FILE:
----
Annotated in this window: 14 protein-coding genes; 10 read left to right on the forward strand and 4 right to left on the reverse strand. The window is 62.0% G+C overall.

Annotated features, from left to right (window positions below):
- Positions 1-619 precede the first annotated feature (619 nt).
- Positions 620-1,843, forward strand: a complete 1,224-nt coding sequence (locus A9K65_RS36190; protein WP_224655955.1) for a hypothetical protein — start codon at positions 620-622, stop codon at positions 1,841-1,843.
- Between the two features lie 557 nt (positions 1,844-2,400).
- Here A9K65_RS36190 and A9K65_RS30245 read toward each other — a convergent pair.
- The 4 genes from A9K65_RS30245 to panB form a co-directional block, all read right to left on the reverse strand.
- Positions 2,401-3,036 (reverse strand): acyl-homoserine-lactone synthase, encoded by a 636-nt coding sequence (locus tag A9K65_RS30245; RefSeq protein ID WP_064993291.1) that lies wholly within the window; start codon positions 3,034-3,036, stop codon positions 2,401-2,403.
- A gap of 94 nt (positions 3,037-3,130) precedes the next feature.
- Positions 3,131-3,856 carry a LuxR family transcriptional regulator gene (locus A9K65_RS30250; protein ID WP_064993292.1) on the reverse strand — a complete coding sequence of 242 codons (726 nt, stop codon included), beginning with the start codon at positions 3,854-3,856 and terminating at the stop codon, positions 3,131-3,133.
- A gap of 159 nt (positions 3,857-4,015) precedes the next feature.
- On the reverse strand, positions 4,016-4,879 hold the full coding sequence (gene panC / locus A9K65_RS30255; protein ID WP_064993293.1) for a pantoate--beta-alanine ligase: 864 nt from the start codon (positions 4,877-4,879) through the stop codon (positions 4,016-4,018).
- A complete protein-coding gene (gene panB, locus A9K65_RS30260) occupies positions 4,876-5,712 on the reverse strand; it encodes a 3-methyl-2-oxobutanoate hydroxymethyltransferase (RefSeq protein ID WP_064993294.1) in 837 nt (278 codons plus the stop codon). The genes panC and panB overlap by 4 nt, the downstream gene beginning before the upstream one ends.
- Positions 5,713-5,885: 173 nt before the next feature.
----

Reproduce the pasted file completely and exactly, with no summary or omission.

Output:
Annotated in this window: 14 protein-coding genes; 10 read left to right on the forward strand and 4 right to left on the reverse strand. The window is 62.0% G+C overall.

Annotated features, from left to right (window positions below):
- Positions 1-619 precede the first annotated feature (619 nt).
- Positions 620-1,843, forward strand: a complete 1,224-nt coding sequence (locus A9K65_RS36190; protein WP_224655955.1) for a hypothetical protein — start codon at positions 620-622, stop codon at positions 1,841-1,843.
- Between the two features lie 557 nt (positions 1,844-2,400).
- Here A9K65_RS36190 and A9K65_RS30245 read toward each other — a convergent pair.
- The 4 genes from A9K65_RS30245 to panB form a co-directional block, all read right to left on the reverse strand.
- Positions 2,401-3,036 (reverse strand): acyl-homoserine-lactone synthase, encoded by a 636-nt coding sequence (locus tag A9K65_RS30245; RefSeq protein ID WP_064993291.1) that lies wholly within the window; start codon positions 3,034-3,036, stop codon positions 2,401-2,403.
- A gap of 94 nt (positions 3,037-3,130) precedes the next feature.
- Positions 3,131-3,856 carry a LuxR family transcriptional regulator gene (locus A9K65_RS30250; protein ID WP_064993292.1) on the reverse strand — a complete coding sequence of 242 codons (726 nt, stop codon included), beginning with the start codon at positions 3,854-3,856 and terminating at the stop codon, positions 3,131-3,133.
- A gap of 159 nt (positions 3,857-4,015) precedes the next feature.
- On the reverse strand, positions 4,016-4,879 hold the full coding sequence (gene panC / locus A9K65_RS30255; protein ID WP_064993293.1) for a pantoate--beta-alanine ligase: 864 nt from the start codon (positions 4,877-4,879) through the stop codon (positions 4,016-4,018).
- A complete protein-coding gene (gene panB, locus A9K65_RS30260) occupies positions 4,876-5,712 on the reverse strand; it encodes a 3-methyl-2-oxobutanoate hydroxymethyltransferase (RefSeq protein ID WP_064993294.1) in 837 nt (278 codons plus the stop codon). The genes panC and panB overlap by 4 nt, the downstream gene beginning before the upstream one ends.
- Positions 5,713-5,885: 173 nt before the next feature.